Since I work from home most days my productivity is also diminished. This is all due, as I learned from the tech who fixed the phone on Saturday, to old copper wires that are rotting away.
My service provider, Verizon, did not follow an evenly planned installation of FIOS high speed internet in this area. Some blocks got it over a year ago and other blocks were left with the rotting copper wire. Instead of following a progression, only some blocks were converted to FIOS and then the installations on the other blocks were not done.
This has impacted my ability to upload photos, read archived materials at The Brooklyn Public Library’s database, and so much more. I have a backlog of email I do not think I will get to since I have to catch up at work.
I am going to miss everyone but please understand it will take some time for me to come back to update my photo albums and blogs. You will not hear from me at your blogs due to the slow speeds at which screens are opening up. Google itself is freezing and not doing anything.
FIOS is going to be installed next Friday so let’s hope that goes well. I will still have to focus on work and business emails first. If all goes well I think in 2-3 weeks I should be back. Ever since the storm on January 23rd, 2017 it’s been one thing after another with the phone and internet. I know this will be resolved but it’s hard to adjust since I’ve become so dependent on the internet not only for socializing but for working as a consultant, too.
Until then, be well. I will be thinking of you all.
For our family,
For our friends.
Those who are near,
Those who are far.
May Our Lord watch over you, guide you, provide for you and bless you always.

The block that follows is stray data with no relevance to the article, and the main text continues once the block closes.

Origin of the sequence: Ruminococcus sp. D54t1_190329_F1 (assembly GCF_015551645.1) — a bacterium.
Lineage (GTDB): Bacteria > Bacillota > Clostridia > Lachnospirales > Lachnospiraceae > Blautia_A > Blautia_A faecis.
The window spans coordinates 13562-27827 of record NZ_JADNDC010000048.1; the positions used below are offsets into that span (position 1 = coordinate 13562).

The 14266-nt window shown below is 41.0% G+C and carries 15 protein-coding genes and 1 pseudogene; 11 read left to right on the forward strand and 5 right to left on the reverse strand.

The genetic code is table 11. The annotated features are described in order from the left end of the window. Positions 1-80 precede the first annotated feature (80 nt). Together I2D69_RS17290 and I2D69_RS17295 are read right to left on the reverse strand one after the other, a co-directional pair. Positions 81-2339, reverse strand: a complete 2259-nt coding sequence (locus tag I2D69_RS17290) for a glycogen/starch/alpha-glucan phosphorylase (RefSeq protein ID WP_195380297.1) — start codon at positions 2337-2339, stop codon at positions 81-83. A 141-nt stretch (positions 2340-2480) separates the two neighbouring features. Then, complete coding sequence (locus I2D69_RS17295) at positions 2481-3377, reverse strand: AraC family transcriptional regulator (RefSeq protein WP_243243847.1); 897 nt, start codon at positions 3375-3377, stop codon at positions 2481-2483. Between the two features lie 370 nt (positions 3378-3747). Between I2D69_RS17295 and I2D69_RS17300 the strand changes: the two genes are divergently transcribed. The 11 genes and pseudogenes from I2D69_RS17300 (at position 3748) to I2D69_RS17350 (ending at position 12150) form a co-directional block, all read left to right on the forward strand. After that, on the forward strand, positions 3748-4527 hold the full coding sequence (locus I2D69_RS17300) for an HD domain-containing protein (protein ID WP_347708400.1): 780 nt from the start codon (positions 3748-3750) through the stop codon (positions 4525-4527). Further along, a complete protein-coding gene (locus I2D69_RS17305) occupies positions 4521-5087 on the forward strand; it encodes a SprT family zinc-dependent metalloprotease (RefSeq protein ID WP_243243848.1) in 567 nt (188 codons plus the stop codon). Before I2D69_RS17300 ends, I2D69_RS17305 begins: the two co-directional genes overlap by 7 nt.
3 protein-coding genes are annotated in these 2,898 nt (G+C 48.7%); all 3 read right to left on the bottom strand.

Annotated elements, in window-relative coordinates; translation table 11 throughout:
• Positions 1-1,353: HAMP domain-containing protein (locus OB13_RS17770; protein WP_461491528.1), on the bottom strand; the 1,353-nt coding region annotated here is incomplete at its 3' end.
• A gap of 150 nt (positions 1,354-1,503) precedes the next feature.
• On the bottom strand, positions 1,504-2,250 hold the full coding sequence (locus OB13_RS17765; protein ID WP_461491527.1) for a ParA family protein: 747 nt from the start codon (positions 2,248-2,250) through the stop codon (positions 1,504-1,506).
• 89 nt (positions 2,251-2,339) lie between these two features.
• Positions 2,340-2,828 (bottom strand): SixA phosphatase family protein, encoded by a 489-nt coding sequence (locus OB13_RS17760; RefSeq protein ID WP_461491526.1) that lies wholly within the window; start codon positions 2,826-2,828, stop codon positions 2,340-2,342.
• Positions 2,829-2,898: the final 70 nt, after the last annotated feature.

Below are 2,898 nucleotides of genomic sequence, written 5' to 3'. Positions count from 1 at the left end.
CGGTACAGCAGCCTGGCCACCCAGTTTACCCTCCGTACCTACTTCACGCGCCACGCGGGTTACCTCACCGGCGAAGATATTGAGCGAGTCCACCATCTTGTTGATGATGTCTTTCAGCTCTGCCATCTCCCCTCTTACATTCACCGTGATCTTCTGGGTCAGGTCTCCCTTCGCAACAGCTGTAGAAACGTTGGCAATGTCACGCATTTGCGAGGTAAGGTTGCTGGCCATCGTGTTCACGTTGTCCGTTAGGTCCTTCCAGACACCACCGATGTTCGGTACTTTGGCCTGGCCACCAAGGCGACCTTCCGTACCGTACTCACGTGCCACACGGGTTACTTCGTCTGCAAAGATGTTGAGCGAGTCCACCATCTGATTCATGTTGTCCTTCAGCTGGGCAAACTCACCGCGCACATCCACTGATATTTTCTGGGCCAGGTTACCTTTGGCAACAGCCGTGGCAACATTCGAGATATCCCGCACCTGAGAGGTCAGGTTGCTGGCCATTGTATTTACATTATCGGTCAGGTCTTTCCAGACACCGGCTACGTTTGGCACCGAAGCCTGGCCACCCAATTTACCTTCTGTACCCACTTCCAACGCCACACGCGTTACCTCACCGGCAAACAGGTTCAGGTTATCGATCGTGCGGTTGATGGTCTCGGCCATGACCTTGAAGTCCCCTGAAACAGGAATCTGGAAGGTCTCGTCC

And a prosperous New Year.
Per la nostra famiglia,
Per i nostri amici.
Coloro che sono vicino,
Coloro che sono lontani,
Possa il Signore vegli su di voi, vi guiderà, fornire per voi e vi benedica sempre.
E un prospero Anno Nuovo.
December 24, 2016-January 1, 2017
December 25, 2016
December 26, 2016-January 1, 2017
It is the season of Light
when Joy, Hope and Love
shine upon us with blessings
from Heaven above.
May the flames of Love and Hope burn bright in your heart,
bringing Joyful inspiration as the New Year starts.
With best wishes,
–EmilyAnn Frances May
We will be on a one month holiday break starting this week. See you all in the New Year.
Greetings to all readers and subscribers of “Through the Byzantine Gate”. After a long, hot summer it’s good that Autumn is here. We’ve resumed our weekly research and discussion sessions. There will be many, many more chapters to the Muro and Serrapede family history forthcoming.
To accommodate our work and travel schedules the frequency of posting will change. We’re moving to a twice monthly posting rather than a weekly posting. This provides more time to proofread and tweak the drafts created in the past. My Uncle and I are roughly 6 months ahead in our progress.
As we near the 1940s, the availability of Federal Census records ends. With the end of available census records a change in our approach is needed. The question under consideration is how to move the narrative forward and keep our readers engaged. We intend to continue looking at the story from the family perspective as well as the bigger picture. It is our purpose to always provide a take-away for the reader.